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Buffalo teen missing from Bakos Boulevard

BUFFALO, N.Y. (WIVB) — Buffalo police are looking for help finding a missing teenager.

Alreka Crosby, 15, is missing from an address on Bakos Boulevard.

Alreka is 5’5″ and 100 lbs. She has black hair and brown eyes.

Anyone with information on where she might be is asked to call police.

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Buffalo teen missing from Bakos Boulevard
Bills-themed Wordle spinoff ‘Hurdle’ is the game we need
Buffalo communities meet to discuss flooding
Higher gas prices puts the squeeze on businesses and school districts
Two Williamsville South students have died, according to an email from the school

Evan Anstey is an Associated Press Award and Emmy-nominated digital producer who has been part of the News 4 team since 2015. See more of his work here and follow him on Twitter.

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Buffalo communities meet to discuss flooding

BUFFALO, N.Y. (WIVB) — Buffalo and the Valley Community Association held a town meeting Monday to discuss recent major flooding issues.

Residents from the Old First Ward neighborhood and valley area have reported increased flooding in their basements and homes this season and said they are frustrated with how officials are handling flooding problems.

Officials said this area has experienced four of the most major wind storms to happen in the last 150 years, causing water from the Buffalo River to overflow. Residents have reported the floods have cost them thousands of dollars in damages to their homes. Many say the problem stems from sewer work.

Officials say they are hopeful that the new sewer program will decrease the amount of flooding.

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Higher gas prices puts the squeeze on businesses and school districts

WILLIAMSVILLE N.Y. (WIVB) – Rising gas prices are burning a hole in drivers’ wallets. From restaurants that deliver to school districts whose students rely on transportation, people everywhere are dealing with rising gas prices.

“From our end, we try to eat as much as we can, so to speak, because you can’t just keep changing your prices every single day,” said Paul Santora, who owns Santora’s Pizza Pub and Grill.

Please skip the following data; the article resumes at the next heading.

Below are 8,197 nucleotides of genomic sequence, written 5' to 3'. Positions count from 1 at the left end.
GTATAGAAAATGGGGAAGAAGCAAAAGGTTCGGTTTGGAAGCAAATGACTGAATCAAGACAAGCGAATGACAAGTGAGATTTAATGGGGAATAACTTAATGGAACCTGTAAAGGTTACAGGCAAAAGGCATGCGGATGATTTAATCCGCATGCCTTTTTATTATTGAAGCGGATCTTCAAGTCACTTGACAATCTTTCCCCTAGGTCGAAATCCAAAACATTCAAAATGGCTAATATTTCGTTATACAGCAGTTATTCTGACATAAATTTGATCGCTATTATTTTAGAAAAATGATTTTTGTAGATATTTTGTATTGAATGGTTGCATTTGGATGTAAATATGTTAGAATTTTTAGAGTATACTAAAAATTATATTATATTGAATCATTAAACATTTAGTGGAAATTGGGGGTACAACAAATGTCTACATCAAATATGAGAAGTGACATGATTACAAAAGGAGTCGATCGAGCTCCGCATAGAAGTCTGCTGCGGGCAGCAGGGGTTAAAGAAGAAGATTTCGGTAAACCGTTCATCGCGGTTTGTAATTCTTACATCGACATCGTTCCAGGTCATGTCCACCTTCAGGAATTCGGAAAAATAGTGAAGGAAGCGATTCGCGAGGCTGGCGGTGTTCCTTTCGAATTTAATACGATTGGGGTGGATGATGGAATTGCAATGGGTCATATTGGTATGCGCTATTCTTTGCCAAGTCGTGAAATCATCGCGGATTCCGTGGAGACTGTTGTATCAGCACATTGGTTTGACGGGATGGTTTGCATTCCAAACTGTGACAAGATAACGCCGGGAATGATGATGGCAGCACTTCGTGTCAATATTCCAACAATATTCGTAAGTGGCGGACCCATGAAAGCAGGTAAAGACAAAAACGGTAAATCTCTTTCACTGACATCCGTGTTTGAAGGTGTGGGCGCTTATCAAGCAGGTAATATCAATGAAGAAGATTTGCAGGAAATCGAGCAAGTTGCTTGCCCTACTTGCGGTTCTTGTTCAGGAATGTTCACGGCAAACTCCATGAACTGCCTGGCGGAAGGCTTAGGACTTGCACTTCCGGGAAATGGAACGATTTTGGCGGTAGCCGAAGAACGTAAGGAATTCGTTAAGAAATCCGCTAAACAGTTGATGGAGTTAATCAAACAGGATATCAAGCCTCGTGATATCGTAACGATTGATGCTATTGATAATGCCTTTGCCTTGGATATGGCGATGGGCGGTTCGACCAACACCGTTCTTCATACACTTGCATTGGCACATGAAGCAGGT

At Santora’s Pizza Pub and Grill in Williamsville, owner Paul Santora said almost every aspect of his business is getting more expensive, from food to labor costs, now the price of gas. His business chose not to hire drivers directly, but to offer delivery through the Toast Takeout App. He says it’s too much of a hassle, and as gas prices top four dollars a gallon, it would only get more difficult to find the workers.

“For delivery we use a third party because to get drivers, how do you even do that without charging a pretty substantial delivery fee for your guests because they’ve got costs associated with that? They’ve got gas, they’ve got maintenance on their car, you’ve got the employee itself that the restaurant is paying,” he said.

At La Nova Pizza, each location has its own delivery drivers. Those drivers take on the added expense of gas prices.

“They pay for it themselves, they work on tips and hourly wages so they’re eating the costs,” said La Nova VP Dante Todaro. “I’m sure people are tipping bigger to help out our delivery drivers cause they appreciate that. They need that.”

Todaro says they’re trying to hold off raising the costs of their pizza and wings for as long as they can.

“Maybe down the road if prices keep going up, $5 a gallon like we’re seeing in Cali right now, maybe we’ll have to go there but for right now, we’re holding steady,” he said.

Higher gas prices could create a problem down the road for school districts that fuel up school buses. Niagara Falls School Superintendent Mark Laurrie told News 4 there’s built-in wiggle room in the school budget, but that can only go so far.

“We think we have enough cushion there. It’s an unpredictable, somewhat volatile line at this point of time and budgeting, we have what we think is the right amount,” Laurrie said. “The more increases we see the more we’re going to have to look for other sources of funding to draw from to pay for that.”